Fewer and fewer people have access to resources that would provide economic security in retirement. Woodstock Institute identifies disparities and works to expand access to retirement savings.
By Carol Ashley
Mark January 4, 2015, down as a date to remember—one of the greatest legislative wins for families and individuals facing and living in poverty became law in Illinois. Called Secure Choice, it takes what corporate America has known for years, that employees are more likely to save for retirement through a payroll deduction, and provides the same opportunity to millions of Illinois employees whose employers previously never offered such a vehicle. In turn, many more people will retire with economic dignity and not into poverty. Adding to the meager average of $15,228 a year that workers relying on social security alone would each receive, Secure Choice boosts workers’ own savings potential via a payroll deduction that, in turn, immeasurably increases their overall retirement financial health.
CHICAGO – Governor Pat Quinn today signed legislation to create the Illinois Secure Choice Savings Program. The program establishes the option of an individual retirement plan for more than two million Illinois private sector employees who currently do not have access to any retirement plan at work. Today’s action is part of Governor Quinn’s agenda to ensure all Illinois workers are protected and treated fairly.
By Whet Moser
I’m embarrassed to say I totally missed this, and had to find out via the New York Times’s Josh Barro, because it’s right in my wheelhouse:
"Starting in 2017, most [Illinois] state residents with jobs who don’t already have a retirement plan at work will be automatically enrolled in individual retirement accounts, funded through a 3 percent deduction from their paychecks."
Illinois Governor Quinn signed the Illinois Secure Choice Savings Program (SB2758) into law on January 4, 2015, establishing the authority for creation of a program that will help millions of private-sector workers in Illinois save for retirement.
By Editorial Board
What an easy lob to Republican state legislators! A Democratic senator, Daniel Biss of Evanston, was tossing them a chance to be on the right side of history. Biss asked them to support a clever savings plan to help as many as 2.5 million Illinoisans — mostly working- and middle-class — whose employers don't offer them retirement plans. What's more, the Biss bill is built on three Republican principles: It would encourage personal responsibility for retirement savings, it would cost taxpayers next to nothing and it would enable a private-sector solution.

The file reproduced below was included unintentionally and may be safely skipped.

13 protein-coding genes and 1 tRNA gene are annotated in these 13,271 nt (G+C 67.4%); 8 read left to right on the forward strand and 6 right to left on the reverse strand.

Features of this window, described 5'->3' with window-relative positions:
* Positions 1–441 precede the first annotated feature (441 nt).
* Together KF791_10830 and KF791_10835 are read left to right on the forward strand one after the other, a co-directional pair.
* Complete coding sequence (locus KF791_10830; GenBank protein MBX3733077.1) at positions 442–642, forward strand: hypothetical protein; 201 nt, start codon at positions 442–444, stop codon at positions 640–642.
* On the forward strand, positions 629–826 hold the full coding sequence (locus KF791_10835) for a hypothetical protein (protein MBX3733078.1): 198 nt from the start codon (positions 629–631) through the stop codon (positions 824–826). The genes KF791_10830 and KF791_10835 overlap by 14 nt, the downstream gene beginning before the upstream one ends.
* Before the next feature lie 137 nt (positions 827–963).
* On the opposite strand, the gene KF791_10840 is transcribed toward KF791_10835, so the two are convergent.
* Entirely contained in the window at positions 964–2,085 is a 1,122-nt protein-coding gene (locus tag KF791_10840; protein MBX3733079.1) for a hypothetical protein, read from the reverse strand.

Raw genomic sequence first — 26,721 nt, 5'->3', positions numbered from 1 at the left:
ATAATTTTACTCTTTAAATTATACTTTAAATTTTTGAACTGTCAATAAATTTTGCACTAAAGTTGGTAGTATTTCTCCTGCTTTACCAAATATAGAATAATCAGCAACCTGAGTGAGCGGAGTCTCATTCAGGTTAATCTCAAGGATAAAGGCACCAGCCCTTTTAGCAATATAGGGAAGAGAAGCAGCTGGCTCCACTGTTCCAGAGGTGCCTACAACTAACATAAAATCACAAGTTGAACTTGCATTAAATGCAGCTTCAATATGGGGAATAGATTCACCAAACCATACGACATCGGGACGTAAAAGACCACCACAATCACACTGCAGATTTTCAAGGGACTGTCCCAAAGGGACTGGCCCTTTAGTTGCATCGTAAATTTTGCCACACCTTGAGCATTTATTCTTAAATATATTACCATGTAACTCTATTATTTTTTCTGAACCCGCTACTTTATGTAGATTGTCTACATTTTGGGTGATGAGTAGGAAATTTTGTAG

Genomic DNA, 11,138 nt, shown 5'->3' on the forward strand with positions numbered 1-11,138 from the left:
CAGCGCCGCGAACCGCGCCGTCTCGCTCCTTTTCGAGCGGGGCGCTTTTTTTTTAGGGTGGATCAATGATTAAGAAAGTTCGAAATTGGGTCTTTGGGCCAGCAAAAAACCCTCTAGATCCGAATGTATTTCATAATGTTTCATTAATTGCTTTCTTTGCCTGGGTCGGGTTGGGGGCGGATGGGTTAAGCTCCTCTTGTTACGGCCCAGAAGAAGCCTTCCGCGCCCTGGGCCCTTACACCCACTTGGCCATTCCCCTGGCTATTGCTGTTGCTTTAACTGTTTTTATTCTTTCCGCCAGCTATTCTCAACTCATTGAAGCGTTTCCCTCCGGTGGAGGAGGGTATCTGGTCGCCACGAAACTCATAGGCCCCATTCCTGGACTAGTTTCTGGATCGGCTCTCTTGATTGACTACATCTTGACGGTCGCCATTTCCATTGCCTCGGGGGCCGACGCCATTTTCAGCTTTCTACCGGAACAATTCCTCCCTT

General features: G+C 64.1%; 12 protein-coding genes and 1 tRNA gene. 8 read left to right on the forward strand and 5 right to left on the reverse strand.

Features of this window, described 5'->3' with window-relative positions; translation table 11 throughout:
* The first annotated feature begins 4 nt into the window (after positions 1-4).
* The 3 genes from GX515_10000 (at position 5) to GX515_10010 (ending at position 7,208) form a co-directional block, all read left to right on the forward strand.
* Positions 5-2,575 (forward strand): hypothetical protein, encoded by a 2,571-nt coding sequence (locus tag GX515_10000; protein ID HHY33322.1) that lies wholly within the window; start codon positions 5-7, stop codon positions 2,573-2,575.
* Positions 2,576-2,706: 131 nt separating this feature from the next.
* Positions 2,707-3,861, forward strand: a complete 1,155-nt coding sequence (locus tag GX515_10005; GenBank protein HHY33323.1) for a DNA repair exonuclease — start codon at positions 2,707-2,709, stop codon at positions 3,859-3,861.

By Bill Smith
Legislation sponsored by State Sen. Daniel Biss (D-Evanston) designed to create a workplace retirement savings program for 2.5 million Illinois workers has been approved by the state Senate and House.
By Mark Fitton
SPRINGFIELD — Illinois businesses with 25 or more workers may soon be compelled to offer employees access to an IRA retirement savings plans if they aren’t offering 401(k) plans.
By Gail MarksJarvis
The Illinois legislature has thrown a life preserver to about 2.5 million workers in danger of discovering in retirement that they are going to be far short of money.
By Greg Hinz
With not a vote to spare, Illinois lawmakers approved a bill that would enroll 2.5 million private-sector workers in a retirement savings program unless they opt out.
The Illinois legislature on Wednesday approved the Illinois Secure Choice Savings Plan and thus did the right thing for an estimated 2.5 million Illinoisans statewide who do not have access to employee-sponsored retirement plans.
Legislation will help millions of Illinois Workers Save for Retirement
Chicago, IL — On a vote of 30-25-02 in the Senate and 67-45 in the House, the Illinois Secure Choice Savings Program (SB2758) was approved by the Illinois General Assembly today. The bill will give millions of private sector workers in Illinois the opportunity to save their own money for retirement by expanding access to employment-based retirement savings accounts.
By Carol Marin
One third of Americans have no retirement savings and far more do not have enough savings to maintain their working lifestyle into retirement. For millennials—who feel the most optimistic and financially secure—more than two thirds aged 18 to 29 have saved nothing for retirement. So how is retirement changing and, as we live longer, do our expectations of what retirement means have to change as well?
The spring Illinois legislative session just came to an end. Here are highlights of what happened in Springfield on issues affecting wealth-building opportunities for Illinoisans:
As part of Woodstock Institute’s Community Investment Awards event on May 9 in Chicago, we will screen the short documentary film “Fleeced: Speaking Out Against Senior Financial Abuse” and host a panel and audience discussion after the screening.
If you work hard, you should be able to retire with dignity. However, over half of private-sector workers in Illinois don't have access to a retirement savings account at their workplace. This leaves a growing number of seniors unable to make ends meet during retirement.